NHL Commissioner Gary Bettman decided to pause the season Wednesday night after an NBA player tested positive for the coronavirus and the NBA suspended its season, but he wanted to speak to the NHL Board of Governors on Thursday afternoon before making an announcement, he said in an interview on CNBC.
Commissioner Bettman said no NHL player has tested positive for the coronavirus, to the best of his knowledge.
"The last couple of weeks, we, like everybody else, have been monitoring what's been going on, and we went from dealing with things on a day-to-day basis to an hour-by-hour basis, and then it was in minutes," Commissioner Bettman said. "And we were constantly evolving our strategy as to how we were going to have our teams playing or not playing, or under what circumstances.
"But last night, when the NBA had a positive test and they had to cancel a game at that moment, it was clear to me. And through all of our calculus, we knew that once a player tested positive, it would be a game changer.
"I decided it was time to get ahead of it and not wait for one of our players to get tested, because in all likelihood, at some point in time, we weren't going to get through the rest of the season without a player testing positive."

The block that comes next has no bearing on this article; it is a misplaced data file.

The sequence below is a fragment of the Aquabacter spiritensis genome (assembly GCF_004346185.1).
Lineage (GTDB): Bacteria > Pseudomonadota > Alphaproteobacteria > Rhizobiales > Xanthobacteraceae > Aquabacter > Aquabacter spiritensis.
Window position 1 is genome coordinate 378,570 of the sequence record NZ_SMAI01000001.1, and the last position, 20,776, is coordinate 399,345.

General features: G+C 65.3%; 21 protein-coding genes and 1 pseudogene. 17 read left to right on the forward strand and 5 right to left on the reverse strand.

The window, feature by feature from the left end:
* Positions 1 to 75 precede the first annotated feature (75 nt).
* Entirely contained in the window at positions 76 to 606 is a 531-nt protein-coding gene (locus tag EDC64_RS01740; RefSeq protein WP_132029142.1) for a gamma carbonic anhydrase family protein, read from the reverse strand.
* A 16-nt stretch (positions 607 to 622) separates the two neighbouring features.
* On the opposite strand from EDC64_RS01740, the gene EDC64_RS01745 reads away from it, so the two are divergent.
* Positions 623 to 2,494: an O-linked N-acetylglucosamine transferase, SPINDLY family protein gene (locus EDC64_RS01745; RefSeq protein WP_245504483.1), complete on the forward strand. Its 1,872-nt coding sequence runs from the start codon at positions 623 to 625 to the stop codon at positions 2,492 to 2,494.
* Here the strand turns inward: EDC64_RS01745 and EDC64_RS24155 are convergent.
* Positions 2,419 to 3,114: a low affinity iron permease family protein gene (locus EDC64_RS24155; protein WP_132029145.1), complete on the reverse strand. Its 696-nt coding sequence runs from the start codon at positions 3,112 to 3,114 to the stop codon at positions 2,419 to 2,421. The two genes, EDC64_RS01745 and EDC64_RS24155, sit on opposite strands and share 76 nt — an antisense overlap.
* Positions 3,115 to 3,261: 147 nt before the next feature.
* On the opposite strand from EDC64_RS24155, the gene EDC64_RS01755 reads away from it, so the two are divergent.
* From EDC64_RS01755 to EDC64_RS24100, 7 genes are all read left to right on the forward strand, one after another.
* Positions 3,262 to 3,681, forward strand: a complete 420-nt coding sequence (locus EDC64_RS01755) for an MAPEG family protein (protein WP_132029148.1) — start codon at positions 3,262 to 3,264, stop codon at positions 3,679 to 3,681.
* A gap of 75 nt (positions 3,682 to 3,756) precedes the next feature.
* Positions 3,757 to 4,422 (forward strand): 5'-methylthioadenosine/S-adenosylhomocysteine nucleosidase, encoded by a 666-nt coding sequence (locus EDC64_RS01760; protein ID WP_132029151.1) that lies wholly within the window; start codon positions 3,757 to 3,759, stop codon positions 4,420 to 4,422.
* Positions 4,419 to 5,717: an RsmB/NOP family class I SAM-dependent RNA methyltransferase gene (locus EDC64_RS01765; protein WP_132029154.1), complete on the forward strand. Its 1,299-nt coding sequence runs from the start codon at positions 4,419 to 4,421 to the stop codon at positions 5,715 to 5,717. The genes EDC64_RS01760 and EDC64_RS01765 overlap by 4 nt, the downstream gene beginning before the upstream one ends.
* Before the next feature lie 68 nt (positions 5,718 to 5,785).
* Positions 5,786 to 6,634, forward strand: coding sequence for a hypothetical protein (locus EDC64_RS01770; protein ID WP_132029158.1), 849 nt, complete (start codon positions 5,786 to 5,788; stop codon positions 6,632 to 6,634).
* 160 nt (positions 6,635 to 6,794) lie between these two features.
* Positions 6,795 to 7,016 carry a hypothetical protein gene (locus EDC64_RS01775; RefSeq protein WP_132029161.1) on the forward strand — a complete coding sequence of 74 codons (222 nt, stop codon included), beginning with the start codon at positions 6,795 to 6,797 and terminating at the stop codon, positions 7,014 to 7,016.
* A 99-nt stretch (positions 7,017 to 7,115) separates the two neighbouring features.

Commissioner Bettman said the NHL answered a lot of questions on a conference call with the Board of Governors and has been working closely with teams, medical personnel and the NHL Players' Association.
"We've sent everybody home, and we've asked them to self-quarantine for the time being, and we're going to continue to monitor the evolution of the coronavirus," he said.
Commissioner Bettman stressed the NHL is taking a pause.
"I'm a little hesitant to use the word suspension, because our hope and our expectation is, when things get back to normal and it's safe and it's prudent, that we can go back and resume the season and ultimately have the Stanley Cup awarded," he said.
Asked how far into the summer the NHL was willing to push the schedule, Commissioner Bettman said, "That's a question that I can't answer right now. It's something that I and my senior staff are dealing with on a day-to-day basis.
"It's going to evolve. We're looking at all contingencies, and when the circumstances are right that we can play, then we'll look at what we can do.
"My hope is that at some point we'll get back to some normalcy, and that's not just my hope for the NHL, and it's not just my hope for all sports, it's my hope for everything that's going on."